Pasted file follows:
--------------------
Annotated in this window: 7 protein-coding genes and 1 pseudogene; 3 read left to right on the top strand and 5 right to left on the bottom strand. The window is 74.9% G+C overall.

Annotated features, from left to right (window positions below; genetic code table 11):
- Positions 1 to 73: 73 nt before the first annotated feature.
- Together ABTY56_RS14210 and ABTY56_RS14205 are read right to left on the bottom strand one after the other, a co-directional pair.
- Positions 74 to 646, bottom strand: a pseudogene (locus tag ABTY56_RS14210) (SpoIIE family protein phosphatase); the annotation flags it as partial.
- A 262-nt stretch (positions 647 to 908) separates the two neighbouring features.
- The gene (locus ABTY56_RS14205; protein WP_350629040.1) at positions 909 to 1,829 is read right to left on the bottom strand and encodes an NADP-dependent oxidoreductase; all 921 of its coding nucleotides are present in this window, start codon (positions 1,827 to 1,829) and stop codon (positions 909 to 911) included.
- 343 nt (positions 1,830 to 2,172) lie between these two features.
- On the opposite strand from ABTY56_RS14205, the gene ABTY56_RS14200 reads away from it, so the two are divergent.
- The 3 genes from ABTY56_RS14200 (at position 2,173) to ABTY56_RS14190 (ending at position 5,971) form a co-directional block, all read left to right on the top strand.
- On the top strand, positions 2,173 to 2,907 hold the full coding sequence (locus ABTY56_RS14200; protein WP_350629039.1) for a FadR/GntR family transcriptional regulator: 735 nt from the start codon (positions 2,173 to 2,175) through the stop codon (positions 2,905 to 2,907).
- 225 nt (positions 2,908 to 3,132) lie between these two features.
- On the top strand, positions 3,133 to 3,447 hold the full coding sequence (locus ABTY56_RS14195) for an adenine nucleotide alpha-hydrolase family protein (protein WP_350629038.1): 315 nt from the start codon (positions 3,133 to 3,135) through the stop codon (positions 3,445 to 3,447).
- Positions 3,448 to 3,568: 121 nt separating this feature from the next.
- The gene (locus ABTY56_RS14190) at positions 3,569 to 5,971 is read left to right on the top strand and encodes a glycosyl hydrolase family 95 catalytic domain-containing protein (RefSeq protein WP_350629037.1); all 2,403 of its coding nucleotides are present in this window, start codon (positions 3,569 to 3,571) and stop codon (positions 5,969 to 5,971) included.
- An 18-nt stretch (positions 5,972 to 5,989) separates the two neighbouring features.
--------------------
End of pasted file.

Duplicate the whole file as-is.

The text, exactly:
Annotated in this window: 7 protein-coding genes and 1 pseudogene; 3 read left to right on the top strand and 5 right to left on the bottom strand. The window is 74.9% G+C overall.

Annotated features, from left to right (window positions below; genetic code table 11):
- Positions 1 to 73: 73 nt before the first annotated feature.
- Together ABTY56_RS14210 and ABTY56_RS14205 are read right to left on the bottom strand one after the other, a co-directional pair.
- Positions 74 to 646, bottom strand: a pseudogene (locus tag ABTY56_RS14210) (SpoIIE family protein phosphatase); the annotation flags it as partial.
- A 262-nt stretch (positions 647 to 908) separates the two neighbouring features.
- The gene (locus ABTY56_RS14205; protein WP_350629040.1) at positions 909 to 1,829 is read right to left on the bottom strand and encodes an NADP-dependent oxidoreductase; all 921 of its coding nucleotides are present in this window, start codon (positions 1,827 to 1,829) and stop codon (positions 909 to 911) included.
- 343 nt (positions 1,830 to 2,172) lie between these two features.
- On the opposite strand from ABTY56_RS14205, the gene ABTY56_RS14200 reads away from it, so the two are divergent.
- The 3 genes from ABTY56_RS14200 (at position 2,173) to ABTY56_RS14190 (ending at position 5,971) form a co-directional block, all read left to right on the top strand.
- On the top strand, positions 2,173 to 2,907 hold the full coding sequence (locus ABTY56_RS14200; protein WP_350629039.1) for a FadR/GntR family transcriptional regulator: 735 nt from the start codon (positions 2,173 to 2,175) through the stop codon (positions 2,905 to 2,907).
- 225 nt (positions 2,908 to 3,132) lie between these two features.
- On the top strand, positions 3,133 to 3,447 hold the full coding sequence (locus ABTY56_RS14195) for an adenine nucleotide alpha-hydrolase family protein (protein WP_350629038.1): 315 nt from the start codon (positions 3,133 to 3,135) through the stop codon (positions 3,445 to 3,447).
- Positions 3,448 to 3,568: 121 nt separating this feature from the next.
- The gene (locus ABTY56_RS14190) at positions 3,569 to 5,971 is read left to right on the top strand and encodes a glycosyl hydrolase family 95 catalytic domain-containing protein (RefSeq protein WP_350629037.1); all 2,403 of its coding nucleotides are present in this window, start codon (positions 3,569 to 3,571) and stop codon (positions 5,969 to 5,971) included.
- An 18-nt stretch (positions 5,972 to 5,989) separates the two neighbouring features.